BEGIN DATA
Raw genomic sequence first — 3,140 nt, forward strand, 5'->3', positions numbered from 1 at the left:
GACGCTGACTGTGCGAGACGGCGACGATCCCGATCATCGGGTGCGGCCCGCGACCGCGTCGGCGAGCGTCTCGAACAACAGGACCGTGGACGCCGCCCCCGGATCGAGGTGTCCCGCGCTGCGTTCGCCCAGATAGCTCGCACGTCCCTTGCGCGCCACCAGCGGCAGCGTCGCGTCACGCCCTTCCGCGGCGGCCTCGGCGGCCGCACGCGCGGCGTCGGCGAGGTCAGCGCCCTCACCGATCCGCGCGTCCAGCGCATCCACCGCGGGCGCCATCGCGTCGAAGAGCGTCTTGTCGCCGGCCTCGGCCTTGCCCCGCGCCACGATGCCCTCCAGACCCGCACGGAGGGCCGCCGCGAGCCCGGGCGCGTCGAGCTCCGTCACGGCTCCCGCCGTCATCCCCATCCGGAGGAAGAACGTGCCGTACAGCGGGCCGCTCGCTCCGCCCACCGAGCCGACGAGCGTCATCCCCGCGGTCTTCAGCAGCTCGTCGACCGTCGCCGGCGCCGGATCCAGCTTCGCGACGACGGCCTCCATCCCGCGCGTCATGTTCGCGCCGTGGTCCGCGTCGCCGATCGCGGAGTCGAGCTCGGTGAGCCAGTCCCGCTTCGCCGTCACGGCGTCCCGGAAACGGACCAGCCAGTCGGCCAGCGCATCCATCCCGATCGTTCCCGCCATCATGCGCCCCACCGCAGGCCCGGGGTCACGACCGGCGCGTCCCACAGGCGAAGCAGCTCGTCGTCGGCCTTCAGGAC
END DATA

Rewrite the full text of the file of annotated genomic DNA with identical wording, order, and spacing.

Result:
Raw genomic sequence first — 3,140 nt, forward strand, 5'->3', positions numbered from 1 at the left:
GACGCTGACTGTGCGAGACGGCGACGATCCCGATCATCGGGTGCGGCCCGCGACCGCGTCGGCGAGCGTCTCGAACAACAGGACCGTGGACGCCGCCCCCGGATCGAGGTGTCCCGCGCTGCGTTCGCCCAGATAGCTCGCACGTCCCTTGCGCGCCACCAGCGGCAGCGTCGCGTCACGCCCTTCCGCGGCGGCCTCGGCGGCCGCACGCGCGGCGTCGGCGAGGTCAGCGCCCTCACCGATCCGCGCGTCCAGCGCATCCACCGCGGGCGCCATCGCGTCGAAGAGCGTCTTGTCGCCGGCCTCGGCCTTGCCCCGCGCCACGATGCCCTCCAGACCCGCACGGAGGGCCGCCGCGAGCCCGGGCGCGTCGAGCTCCGTCACGGCTCCCGCCGTCATCCCCATCCGGAGGAAGAACGTGCCGTACAGCGGGCCGCTCGCTCCGCCCACCGAGCCGACGAGCGTCATCCCCGCGGTCTTCAGCAGCTCGTCGACCGTCGCCGGCGCCGGATCCAGCTTCGCGACGACGGCCTCCATCCCGCGCGTCATGTTCGCGCCGTGGTCCGCGTCGCCGATCGCGGAGTCGAGCTCGGTGAGCCAGTCCCGCTTCGCCGTCACGGCGTCCCGGAAACGGACCAGCCAGTCGGCCAGCGCATCCATCCCGATCGTTCCCGCCATCATGCGCCCCACCGCAGGCCCGGGGTCACGACCGGCGCGTCCCACAGGCGAAGCAGCTCGTCGTCGGCCTTCAGGAC